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Frederic Norton Manning (1839–1903)

by D. I. McDonald

This article was published:

Frederic Norton Manning (1839-1903), medical practitioner, was born on 25 February 1839 at Rothersthorpe, Northamptonshire, England, son of John Manning, farmer, and his wife Eliza, née Norton. He studied at St George's Hospital, London (M.R.C.S., L.S.A., 1860) and the University of St Andrews (M.D., 1862). Joining the navy as a surgeon he saw active service in New Zealand.

On a visit to Sydney in June 1867 Manning was invited by Henry Parkes to become medical superintendent of the Tarban Creek Lunatic Asylum. Before accepting, Manning went overseas and studied methods of patient care and administration of asylums; on his return to Sydney he submitted a notable report. He was appointed to Tarban Creek on 15 October 1868 and immediately reported on the isolation of patients from their relations in accommodation best described as 'prison-like and gloomy', the inadequate facilities for their gainful employment and recreation and the monotonous diets deficient in both quantity and quality. In January 1869 the asylum's name was changed to the Hospital for the Insane, Gladesville, wherein patients were to receive treatment rather than be confined in a 'cemetery for diseased intellects'. By 1879 radical changes in patient care and accommodation had been made. Gladesville was extended and modernized and an asylum for imbeciles set up in Newcastle and a temporary asylum at Cooma. Manning minimized the use of restraint and provided for patient activities.

On 1 July 1876 Manning was appointed inspector of the insane with responsibility for all mental institutions except the Parramatta asylum for criminals. At the colonial secretary's request he reported on the accommodation at Parramatta condemning it as 'a prison and a bad prison into the bargain'. One of his first tasks after appointment as inspector-general of the insane in 1879 was to introduce a series of reforms to correct the cumulative evils at Parramatta. The 1878 Lunacy Act gave legislative backing to what he had long sought: procedures for admission and discharge, the responsibilities of medical practitioners defined and control of all institutions placed under a centralized administration. To break down indifference and deep-rooted prejudices he encouraged visitors to the asylums and organized public discussions on the causes and treatment of insanity. The problem of overcrowding was beyond his control while governments refused to plan for the future. After much agitation by Manning new hospitals were opened at Callan Park and Goulburn and additions made to the Darlinghurst reception house. Manning believed that staff should be competent and encouraged in-service training for nurses and attendants. He often criticized the accommodation and low wages. He supported the creation of the Australasian Trained Nurses' Association and in 1899-1902 was its first president.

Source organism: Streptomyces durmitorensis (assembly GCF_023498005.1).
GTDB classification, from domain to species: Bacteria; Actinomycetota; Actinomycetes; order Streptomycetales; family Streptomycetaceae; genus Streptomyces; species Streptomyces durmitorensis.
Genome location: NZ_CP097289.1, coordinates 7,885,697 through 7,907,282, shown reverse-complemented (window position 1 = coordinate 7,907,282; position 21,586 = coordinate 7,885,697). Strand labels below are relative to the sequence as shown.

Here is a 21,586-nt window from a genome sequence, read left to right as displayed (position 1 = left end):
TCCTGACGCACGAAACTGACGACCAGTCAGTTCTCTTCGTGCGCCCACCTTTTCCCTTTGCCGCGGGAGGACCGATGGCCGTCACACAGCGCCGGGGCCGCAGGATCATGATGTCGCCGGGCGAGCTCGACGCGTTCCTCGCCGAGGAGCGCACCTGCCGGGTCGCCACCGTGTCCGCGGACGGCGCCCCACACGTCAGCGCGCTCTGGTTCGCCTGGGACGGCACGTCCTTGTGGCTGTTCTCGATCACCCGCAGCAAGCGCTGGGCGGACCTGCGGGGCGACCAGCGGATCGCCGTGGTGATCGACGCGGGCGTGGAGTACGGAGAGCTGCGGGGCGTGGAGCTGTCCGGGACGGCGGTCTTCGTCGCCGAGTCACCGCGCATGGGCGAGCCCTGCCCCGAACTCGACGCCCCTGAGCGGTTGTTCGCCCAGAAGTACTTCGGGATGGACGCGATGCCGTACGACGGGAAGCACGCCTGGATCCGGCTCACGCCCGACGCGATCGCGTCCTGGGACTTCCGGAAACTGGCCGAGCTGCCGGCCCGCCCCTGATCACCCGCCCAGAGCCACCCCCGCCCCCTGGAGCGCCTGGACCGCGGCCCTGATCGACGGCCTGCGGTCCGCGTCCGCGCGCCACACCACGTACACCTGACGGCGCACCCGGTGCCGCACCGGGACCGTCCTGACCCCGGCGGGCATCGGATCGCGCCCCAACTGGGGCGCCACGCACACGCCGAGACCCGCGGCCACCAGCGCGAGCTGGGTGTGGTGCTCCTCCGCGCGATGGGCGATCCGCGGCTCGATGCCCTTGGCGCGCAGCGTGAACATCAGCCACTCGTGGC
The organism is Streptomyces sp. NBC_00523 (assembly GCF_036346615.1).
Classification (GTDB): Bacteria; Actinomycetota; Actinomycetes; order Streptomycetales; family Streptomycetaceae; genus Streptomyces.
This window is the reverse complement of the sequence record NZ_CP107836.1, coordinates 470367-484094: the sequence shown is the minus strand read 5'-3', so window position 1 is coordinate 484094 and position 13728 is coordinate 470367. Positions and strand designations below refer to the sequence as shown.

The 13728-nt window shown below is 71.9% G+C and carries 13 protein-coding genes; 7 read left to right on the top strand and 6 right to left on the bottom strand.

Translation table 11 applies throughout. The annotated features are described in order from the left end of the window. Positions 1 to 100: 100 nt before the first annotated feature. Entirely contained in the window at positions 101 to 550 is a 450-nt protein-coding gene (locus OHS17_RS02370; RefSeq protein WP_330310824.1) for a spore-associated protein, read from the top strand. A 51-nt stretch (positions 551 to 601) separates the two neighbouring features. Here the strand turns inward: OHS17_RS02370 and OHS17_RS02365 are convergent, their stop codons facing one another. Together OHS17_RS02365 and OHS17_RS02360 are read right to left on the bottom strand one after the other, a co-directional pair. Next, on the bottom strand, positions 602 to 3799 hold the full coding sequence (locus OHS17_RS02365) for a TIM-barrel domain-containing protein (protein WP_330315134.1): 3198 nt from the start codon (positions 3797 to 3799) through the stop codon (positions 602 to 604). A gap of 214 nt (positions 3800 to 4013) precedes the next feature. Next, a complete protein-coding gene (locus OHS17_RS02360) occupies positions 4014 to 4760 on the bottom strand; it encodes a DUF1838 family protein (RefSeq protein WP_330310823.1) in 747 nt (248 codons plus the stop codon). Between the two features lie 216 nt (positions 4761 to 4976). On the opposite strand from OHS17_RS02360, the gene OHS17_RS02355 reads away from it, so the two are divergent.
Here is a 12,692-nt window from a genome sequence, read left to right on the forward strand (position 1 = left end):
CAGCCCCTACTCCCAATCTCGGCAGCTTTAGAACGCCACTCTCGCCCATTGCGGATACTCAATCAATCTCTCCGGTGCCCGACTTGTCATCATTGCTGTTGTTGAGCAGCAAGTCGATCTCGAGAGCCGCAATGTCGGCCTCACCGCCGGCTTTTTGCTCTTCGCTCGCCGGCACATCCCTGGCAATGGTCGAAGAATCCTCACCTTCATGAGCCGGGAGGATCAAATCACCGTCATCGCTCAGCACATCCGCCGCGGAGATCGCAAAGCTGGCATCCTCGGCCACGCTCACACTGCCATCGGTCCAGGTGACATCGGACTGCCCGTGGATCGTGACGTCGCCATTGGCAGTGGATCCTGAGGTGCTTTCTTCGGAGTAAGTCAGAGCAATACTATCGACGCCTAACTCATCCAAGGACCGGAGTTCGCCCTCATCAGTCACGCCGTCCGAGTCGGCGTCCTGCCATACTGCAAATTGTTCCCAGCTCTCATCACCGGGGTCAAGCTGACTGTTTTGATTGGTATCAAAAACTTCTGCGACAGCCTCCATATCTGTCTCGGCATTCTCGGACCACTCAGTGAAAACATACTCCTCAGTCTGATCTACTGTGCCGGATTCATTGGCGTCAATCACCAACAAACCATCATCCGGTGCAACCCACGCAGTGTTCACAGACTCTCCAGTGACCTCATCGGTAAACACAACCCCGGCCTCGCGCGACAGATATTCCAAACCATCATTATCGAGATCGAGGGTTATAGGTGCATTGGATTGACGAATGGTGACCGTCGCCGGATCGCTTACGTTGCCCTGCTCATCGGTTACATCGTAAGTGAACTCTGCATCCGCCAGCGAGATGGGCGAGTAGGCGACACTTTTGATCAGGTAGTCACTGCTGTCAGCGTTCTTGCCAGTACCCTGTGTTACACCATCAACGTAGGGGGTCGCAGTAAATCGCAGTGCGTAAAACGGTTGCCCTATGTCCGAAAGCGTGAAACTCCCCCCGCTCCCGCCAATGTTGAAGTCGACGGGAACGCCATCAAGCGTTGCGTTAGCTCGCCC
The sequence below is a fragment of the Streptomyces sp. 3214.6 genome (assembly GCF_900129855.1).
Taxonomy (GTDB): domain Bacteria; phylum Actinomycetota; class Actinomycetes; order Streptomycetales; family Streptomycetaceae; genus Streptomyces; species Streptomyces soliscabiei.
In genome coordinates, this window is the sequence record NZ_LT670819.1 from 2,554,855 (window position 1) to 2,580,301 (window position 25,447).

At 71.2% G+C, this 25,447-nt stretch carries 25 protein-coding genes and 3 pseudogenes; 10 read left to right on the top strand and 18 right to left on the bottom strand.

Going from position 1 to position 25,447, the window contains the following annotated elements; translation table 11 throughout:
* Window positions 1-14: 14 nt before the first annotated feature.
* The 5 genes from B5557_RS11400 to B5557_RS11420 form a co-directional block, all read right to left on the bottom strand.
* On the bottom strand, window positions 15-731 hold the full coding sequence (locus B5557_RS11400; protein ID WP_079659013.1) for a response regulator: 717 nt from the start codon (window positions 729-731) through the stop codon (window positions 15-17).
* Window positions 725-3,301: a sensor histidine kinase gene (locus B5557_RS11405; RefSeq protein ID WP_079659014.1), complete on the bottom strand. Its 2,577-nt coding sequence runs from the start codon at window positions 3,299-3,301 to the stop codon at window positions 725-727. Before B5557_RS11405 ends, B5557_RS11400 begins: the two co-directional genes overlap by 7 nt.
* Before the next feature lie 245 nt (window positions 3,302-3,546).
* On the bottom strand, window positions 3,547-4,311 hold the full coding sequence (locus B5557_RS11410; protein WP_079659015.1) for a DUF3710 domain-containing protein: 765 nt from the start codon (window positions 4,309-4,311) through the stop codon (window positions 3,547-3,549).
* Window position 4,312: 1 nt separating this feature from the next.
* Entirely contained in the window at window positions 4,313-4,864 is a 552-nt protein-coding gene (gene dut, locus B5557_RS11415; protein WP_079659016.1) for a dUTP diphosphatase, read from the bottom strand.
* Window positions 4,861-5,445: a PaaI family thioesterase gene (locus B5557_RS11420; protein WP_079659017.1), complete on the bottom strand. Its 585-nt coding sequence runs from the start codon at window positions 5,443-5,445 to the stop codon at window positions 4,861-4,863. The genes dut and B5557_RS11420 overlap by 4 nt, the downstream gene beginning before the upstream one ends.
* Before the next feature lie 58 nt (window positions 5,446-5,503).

Manning had become a trustee of Prince Alfred Hospital in 1873 and was a member of the New South Wales branch of the British Medical Association. In 1876 he was elected to the Royal Society of New South Wales and in 1883-84 was chairman of its medical section. In 1883-96 he was an examiner and in 1886-88 the first lecturer in psychological medicine at the University of Sydney. In 1882 he had been appointed to the Board of Health and in 1889-92 was medical advisor to the government, president of the Board of Health and health and emigration officer for Port Jackson. He was prominent in the proceedings of the second (1889) and third (1892) sessions of the Intercolonial Medical Congress of Australasia.

Manning had served on an inquiry into the Hospital for the Insane at New Norfolk, Tasmania, in 1884 and on another at the Bay View Lunatic Asylum in 1894. In 1895 he served on the royal commission on the notorious poisoner, George Dean. He agreed with Dr P. S. Jones that the evidence was compatible with attempted suicide and secured Dean's release. On 12 February 1898 ill health forced Manning to retire. A tribute to his administration was that the hospitals for the insane had not attracted unfavourable publicity during his thirty years. He set up as a consultant in mental health. In February 1899 he was appointed to the royal commission on public charities. In 1901 he became a trustee of the National Art Gallery of New South Wales. Unmarried he died from a stomach ulcer on 18 June 1903 at his rooms in Phillip Street and at his wish was buried in the cemetery at Gladesville Hospital. Some of his papers are in the National Library of Australia.

Select Bibliography

  • D. I. McDonald, ‘Frederic Norton Manning (1839-1903)’, JRAHS, 58 (1972), and for bibliography.

Citation details

D. I. McDonald, 'Manning, Frederic Norton (1839–1903)', Australian Dictionary of Biography, National Centre of Biography, Australian National University,, published first in hardcopy 1974, accessed online 24 May 2024.

This article was published in hardcopy in Australian Dictionary of Biography, Volume 5, (Melbourne University Press), 1974

View the front pages for Volume 5

© Copyright Australian Dictionary of Biography, 2006-2024

Life Summary [details]


25 February, 1839
Rothersthorpe, Northamptonshire, England


18 June, 1903 (aged 64)
Sydney, New South Wales, Australia

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